Sir Peter Emery

  66. Are there any comments from the other members to add to or subtract from that?
  (Mr Steele) On the question of Serbs held illegally in Kosovo, I think the best people to ask that question to is the ICRC, the International Committee of the Red Cross, who are constantly investigating this issue of missing persons. As far as I understand from the last time I spoke to them, which was some months ago, they do not believe that there are Serbs held illegally in Kosovo in secret detention camps. I think this is something that people like to believe if their relatives are missing. They like to feel that they must be still alive somewhere. I am afraid the reality probably is that the missing people are now dead.

  67. You have no evidence of this?
  (Mr Steele) It is the ICRC who would know the details of that.
  (Mr Judah) This is the same as the tragic Vietnam MIA syndrome. There are still people in the United States who believe that their loved ones are still alive in some detention camp in Vietnam. I think it is the same awful tragic syndrome. If they were still alive presumably somebody would be ringing up demanding money or demanding something, but since that is not happening there is no reason to believe it is true.
  (Mr Glenny) There is also the point that the Albanians in Serbia are prisoners of a state, whereas that is not the case of the alleged Serbs being held in Kosovo. It is a priority for the Serbian state and for the Yugoslav state to release these people as fast as possible if they want to show real commitment to the principles of dialogue and democracy. On the other two issues, it is terribly important that UNMIK work towards the establishment of a local administration in Kosovo and that we do not sink into the Bosnia syndrome which is really debilitating and damaging for Bosnia.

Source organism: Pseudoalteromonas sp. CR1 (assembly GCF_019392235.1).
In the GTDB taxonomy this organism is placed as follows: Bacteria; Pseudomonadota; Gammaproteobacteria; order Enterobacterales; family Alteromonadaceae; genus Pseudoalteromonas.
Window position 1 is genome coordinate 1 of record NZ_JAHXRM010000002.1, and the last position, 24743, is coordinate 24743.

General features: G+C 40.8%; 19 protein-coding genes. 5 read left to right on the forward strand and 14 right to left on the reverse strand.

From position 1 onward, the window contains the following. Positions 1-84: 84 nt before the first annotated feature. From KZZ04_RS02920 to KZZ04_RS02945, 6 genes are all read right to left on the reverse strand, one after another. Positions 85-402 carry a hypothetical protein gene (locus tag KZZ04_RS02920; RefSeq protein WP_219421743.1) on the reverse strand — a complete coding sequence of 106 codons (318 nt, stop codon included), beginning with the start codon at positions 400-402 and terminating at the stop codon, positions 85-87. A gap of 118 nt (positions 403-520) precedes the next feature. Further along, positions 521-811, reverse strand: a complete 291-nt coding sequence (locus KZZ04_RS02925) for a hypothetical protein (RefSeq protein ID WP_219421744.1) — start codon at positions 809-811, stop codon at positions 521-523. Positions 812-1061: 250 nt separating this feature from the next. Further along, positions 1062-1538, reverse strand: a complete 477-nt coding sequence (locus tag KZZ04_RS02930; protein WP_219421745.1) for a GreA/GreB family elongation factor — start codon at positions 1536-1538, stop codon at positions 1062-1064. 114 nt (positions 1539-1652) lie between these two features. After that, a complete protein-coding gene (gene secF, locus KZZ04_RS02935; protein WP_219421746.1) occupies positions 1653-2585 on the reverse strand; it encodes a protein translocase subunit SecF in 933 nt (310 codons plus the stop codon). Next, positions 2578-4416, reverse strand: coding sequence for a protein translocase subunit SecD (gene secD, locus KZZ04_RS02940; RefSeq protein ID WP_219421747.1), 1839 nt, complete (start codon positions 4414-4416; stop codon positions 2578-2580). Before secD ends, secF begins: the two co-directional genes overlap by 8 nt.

68. That is your dependency culture?
  (Mr Glenny) The dependency culture, exactly. Unfortunately, Kouchner was a fairly dramatic character but he was not really the sort of person who needs to concentrate on a solid policy of building. He tended to be distracted here and there by all sorts of things. The jury is obviously still out on Haekkerup, but I fear that on the whole when it comes to the diplomatic and civil servant positions of the international community in Kosovo and Bosnia, particularly in Kosovo, we are getting to relatively low level characters. I really feel that Kosovo needs someone with much more drive but also more direction than we have seen up until now. As regards the multi-ethnicity, we have to be honest about this. Serbs and Albanians really dislike each other more than anyone else you can come across in the Balkans and Bosnia has a much better possibility of rebuilding relations between the communities than Kosovo does. If you accept that, and I would certainly put it forward, then you have to work out what the hell does that mean for the future of Kosovo? What does that mean for Mitrovica? What does that mean for the future of Serbs in Kosovo, for the status of Kosovo and so on?